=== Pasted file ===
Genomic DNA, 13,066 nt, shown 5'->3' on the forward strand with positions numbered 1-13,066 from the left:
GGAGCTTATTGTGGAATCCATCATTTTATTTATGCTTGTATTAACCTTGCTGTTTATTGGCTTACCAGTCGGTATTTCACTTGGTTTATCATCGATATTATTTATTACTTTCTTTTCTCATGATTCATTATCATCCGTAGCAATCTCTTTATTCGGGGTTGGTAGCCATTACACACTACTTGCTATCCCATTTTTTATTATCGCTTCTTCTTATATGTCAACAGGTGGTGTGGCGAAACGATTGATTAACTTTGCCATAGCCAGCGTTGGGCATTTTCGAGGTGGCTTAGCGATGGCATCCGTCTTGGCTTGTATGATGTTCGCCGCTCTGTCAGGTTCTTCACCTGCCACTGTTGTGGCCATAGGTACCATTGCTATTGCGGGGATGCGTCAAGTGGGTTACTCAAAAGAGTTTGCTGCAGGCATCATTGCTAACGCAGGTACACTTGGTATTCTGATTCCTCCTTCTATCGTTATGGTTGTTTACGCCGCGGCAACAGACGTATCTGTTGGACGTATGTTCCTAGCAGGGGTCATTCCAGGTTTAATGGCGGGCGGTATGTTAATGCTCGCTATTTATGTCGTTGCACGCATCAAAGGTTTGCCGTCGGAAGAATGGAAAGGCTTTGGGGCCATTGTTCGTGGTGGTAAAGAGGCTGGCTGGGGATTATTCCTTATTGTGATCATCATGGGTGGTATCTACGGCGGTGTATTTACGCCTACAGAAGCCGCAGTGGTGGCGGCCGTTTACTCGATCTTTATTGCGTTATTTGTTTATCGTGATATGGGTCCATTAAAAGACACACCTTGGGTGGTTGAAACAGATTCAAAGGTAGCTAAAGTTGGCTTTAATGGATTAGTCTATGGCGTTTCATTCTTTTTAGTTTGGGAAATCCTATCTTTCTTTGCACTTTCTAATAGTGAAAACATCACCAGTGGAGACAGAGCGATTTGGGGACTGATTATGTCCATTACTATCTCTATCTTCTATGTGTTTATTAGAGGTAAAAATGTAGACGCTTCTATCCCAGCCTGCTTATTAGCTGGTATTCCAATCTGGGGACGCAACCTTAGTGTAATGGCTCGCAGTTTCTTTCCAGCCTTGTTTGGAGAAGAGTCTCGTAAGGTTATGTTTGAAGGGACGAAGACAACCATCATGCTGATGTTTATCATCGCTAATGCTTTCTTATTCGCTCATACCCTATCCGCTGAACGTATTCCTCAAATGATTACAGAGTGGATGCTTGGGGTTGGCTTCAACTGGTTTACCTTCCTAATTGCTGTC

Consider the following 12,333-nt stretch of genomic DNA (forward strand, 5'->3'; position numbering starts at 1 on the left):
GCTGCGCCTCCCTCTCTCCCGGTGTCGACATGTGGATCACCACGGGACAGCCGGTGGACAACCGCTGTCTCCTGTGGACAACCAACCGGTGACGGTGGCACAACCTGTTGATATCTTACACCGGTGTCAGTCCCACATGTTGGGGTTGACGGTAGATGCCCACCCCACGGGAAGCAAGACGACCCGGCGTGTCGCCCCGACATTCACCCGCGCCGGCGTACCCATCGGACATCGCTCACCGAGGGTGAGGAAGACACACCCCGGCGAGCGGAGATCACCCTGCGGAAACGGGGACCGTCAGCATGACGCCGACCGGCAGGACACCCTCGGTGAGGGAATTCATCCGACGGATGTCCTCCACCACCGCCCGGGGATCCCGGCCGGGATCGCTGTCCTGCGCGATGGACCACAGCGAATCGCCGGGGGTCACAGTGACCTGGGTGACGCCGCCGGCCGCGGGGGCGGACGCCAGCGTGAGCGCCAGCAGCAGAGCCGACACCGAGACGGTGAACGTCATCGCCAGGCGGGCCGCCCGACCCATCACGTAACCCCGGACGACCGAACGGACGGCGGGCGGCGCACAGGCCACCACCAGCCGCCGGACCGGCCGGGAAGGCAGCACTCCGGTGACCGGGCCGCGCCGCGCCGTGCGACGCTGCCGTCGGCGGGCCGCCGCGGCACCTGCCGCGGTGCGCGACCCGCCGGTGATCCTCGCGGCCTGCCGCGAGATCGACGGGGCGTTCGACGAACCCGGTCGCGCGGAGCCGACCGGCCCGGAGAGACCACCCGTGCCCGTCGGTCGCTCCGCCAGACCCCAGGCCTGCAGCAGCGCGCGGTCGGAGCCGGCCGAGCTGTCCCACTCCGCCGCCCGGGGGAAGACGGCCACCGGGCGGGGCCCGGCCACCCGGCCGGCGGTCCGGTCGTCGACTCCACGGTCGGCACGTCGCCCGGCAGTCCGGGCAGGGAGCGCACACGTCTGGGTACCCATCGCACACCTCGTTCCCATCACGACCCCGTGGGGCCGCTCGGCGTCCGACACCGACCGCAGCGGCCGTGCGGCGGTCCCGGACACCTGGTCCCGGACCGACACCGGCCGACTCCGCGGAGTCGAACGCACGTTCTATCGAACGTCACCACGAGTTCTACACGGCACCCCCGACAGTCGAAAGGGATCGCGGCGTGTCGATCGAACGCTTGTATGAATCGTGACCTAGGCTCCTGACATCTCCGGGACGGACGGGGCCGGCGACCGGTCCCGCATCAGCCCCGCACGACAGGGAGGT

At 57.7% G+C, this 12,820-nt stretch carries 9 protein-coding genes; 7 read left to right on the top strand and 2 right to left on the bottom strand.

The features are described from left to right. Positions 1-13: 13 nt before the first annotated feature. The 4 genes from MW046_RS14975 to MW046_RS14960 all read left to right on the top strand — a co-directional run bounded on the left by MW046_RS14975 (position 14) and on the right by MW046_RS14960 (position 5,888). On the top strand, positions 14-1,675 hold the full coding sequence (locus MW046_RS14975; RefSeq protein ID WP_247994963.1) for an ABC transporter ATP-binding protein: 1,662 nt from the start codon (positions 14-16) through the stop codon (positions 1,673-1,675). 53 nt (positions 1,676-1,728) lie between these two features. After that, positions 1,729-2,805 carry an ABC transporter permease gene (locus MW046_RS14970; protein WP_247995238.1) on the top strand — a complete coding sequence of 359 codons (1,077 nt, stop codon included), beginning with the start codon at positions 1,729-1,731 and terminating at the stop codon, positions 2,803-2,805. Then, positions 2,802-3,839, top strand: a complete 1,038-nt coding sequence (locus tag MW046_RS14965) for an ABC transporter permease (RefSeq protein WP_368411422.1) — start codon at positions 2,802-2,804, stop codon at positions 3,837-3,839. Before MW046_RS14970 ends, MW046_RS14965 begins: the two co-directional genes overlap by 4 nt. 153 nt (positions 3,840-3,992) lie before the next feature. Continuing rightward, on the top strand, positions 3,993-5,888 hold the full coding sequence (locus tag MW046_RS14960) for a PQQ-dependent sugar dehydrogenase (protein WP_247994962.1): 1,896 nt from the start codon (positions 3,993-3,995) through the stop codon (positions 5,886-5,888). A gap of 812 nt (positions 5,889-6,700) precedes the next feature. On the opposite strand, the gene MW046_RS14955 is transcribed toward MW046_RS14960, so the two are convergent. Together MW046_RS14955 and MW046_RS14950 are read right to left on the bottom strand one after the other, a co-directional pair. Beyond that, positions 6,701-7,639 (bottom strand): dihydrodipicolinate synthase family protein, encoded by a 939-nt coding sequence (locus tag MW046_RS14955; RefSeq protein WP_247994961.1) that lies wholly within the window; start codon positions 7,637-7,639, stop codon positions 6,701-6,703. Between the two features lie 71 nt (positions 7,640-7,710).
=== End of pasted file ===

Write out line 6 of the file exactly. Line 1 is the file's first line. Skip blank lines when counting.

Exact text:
The features are described from left to right. Positions 1-13: 13 nt before the first annotated feature. The 4 genes from MW046_RS14975 to MW046_RS14960 all read left to right on the top strand — a co-directional run bounded on the left by MW046_RS14975 (position 14) and on the right by MW046_RS14960 (position 5,888). On the top strand, positions 14-1,675 hold the full coding sequence (locus MW046_RS14975; RefSeq protein ID WP_247994963.1) for an ABC transporter ATP-binding protein: 1,662 nt from the start codon (positions 14-16) through the stop codon (positions 1,673-1,675). 53 nt (positions 1,676-1,728) lie between these two features. After that, positions 1,729-2,805 carry an ABC transporter permease gene (locus MW046_RS14970; protein WP_247995238.1) on the top strand — a complete coding sequence of 359 codons (1,077 nt, stop codon included), beginning with the start codon at positions 1,729-1,731 and terminating at the stop codon, positions 2,803-2,805. Then, positions 2,802-3,839, top strand: a complete 1,038-nt coding sequence (locus tag MW046_RS14965) for an ABC transporter permease (RefSeq protein WP_368411422.1) — start codon at positions 2,802-2,804, stop codon at positions 3,837-3,839. Before MW046_RS14970 ends, MW046_RS14965 begins: the two co-directional genes overlap by 4 nt. 153 nt (positions 3,840-3,992) lie before the next feature. Continuing rightward, on the top strand, positions 3,993-5,888 hold the full coding sequence (locus tag MW046_RS14960) for a PQQ-dependent sugar dehydrogenase (protein WP_247994962.1): 1,896 nt from the start codon (positions 3,993-3,995) through the stop codon (positions 5,886-5,888). A gap of 812 nt (positions 5,889-6,700) precedes the next feature. On the opposite strand, the gene MW046_RS14955 is transcribed toward MW046_RS14960, so the two are convergent. Together MW046_RS14955 and MW046_RS14950 are read right to left on the bottom strand one after the other, a co-directional pair. Beyond that, positions 6,701-7,639 (bottom strand): dihydrodipicolinate synthase family protein, encoded by a 939-nt coding sequence (locus tag MW046_RS14955; RefSeq protein WP_247994961.1) that lies wholly within the window; start codon positions 7,637-7,639, stop codon positions 6,701-6,703. Between the two features lie 71 nt (positions 7,640-7,710).